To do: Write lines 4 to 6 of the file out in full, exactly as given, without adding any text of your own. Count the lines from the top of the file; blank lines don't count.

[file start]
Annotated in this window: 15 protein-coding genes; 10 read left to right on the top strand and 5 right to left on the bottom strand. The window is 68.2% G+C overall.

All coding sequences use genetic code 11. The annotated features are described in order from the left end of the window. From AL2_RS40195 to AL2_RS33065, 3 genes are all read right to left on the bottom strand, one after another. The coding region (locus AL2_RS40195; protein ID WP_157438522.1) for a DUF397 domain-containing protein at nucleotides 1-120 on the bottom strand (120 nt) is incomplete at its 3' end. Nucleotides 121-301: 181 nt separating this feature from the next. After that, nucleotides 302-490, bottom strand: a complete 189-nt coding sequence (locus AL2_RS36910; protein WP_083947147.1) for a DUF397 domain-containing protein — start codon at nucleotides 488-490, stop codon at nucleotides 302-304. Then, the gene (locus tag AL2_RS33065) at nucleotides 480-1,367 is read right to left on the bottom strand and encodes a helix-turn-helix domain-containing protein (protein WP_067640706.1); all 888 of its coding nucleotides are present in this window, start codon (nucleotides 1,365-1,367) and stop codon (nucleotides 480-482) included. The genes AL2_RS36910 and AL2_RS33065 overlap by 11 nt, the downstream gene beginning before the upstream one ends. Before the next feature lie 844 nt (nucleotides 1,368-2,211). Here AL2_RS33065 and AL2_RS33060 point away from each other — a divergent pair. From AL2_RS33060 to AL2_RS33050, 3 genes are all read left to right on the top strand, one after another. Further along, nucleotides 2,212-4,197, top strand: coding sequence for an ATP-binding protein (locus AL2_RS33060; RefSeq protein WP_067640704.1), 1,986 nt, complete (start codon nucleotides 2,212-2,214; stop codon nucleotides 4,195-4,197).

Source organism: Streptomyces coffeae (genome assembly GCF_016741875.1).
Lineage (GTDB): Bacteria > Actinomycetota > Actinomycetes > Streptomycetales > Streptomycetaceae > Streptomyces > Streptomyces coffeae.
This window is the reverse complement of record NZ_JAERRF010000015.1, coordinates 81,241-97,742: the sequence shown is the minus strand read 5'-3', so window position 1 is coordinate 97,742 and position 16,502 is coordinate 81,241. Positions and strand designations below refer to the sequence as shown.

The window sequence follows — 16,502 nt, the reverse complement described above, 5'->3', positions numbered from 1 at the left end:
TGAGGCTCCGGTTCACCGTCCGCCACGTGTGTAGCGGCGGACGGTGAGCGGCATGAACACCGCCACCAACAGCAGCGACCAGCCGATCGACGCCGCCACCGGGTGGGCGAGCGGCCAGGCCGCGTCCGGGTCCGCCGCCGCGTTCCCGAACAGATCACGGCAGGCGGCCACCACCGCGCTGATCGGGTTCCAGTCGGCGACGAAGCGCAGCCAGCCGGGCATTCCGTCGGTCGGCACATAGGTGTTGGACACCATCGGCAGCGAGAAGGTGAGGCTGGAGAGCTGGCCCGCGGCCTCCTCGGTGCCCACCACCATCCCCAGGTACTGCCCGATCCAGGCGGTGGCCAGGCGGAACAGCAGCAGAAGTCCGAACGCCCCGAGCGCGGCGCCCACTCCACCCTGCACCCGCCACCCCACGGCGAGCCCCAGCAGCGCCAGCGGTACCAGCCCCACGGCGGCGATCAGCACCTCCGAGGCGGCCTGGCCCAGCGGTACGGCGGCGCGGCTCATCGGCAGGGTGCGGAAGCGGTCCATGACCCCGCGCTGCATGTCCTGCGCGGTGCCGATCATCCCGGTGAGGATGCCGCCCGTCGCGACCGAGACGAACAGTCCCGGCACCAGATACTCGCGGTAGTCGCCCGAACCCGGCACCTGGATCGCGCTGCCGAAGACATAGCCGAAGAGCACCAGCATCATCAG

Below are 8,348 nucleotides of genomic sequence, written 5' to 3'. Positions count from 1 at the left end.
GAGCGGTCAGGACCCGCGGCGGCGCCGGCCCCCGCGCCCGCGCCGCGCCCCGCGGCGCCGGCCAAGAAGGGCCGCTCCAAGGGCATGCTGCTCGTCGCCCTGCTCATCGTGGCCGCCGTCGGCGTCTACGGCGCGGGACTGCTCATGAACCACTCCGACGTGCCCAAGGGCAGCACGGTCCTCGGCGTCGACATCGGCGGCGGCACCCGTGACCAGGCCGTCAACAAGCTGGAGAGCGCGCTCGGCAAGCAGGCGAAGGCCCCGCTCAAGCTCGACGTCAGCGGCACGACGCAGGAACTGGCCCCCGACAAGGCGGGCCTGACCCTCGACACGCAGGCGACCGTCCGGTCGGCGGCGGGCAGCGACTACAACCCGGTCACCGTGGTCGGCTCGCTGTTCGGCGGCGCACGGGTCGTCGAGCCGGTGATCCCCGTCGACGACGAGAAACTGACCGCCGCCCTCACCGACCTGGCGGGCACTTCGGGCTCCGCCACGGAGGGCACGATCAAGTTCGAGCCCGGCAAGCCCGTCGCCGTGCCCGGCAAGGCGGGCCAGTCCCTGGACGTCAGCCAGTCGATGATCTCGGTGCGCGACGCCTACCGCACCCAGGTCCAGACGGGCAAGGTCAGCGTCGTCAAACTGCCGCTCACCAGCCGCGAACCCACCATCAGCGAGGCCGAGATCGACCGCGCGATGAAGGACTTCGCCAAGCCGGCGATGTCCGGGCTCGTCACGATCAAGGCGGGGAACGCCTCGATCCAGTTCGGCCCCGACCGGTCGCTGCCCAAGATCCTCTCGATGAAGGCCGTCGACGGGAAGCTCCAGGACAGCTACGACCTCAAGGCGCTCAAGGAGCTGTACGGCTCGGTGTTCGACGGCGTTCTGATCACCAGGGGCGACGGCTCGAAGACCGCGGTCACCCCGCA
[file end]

Lineage (GTDB): Bacteria > Actinomycetota > Actinomycetes > Streptomycetales > Streptomycetaceae > Streptomyces > Streptomyces coffeae.
This window is the reverse complement of record NZ_JAERRF010000015.1, coordinates 81,241-97,742: the sequence shown is the minus strand read 5'-3', so window position 1 is coordinate 97,742 and position 16,502 is coordinate 81,241. Positions and strand designations below refer to the sequence as shown.

The window sequence follows — 16,502 nt, the reverse complement described above, 5'->3', positions numbered from 1 at the left end: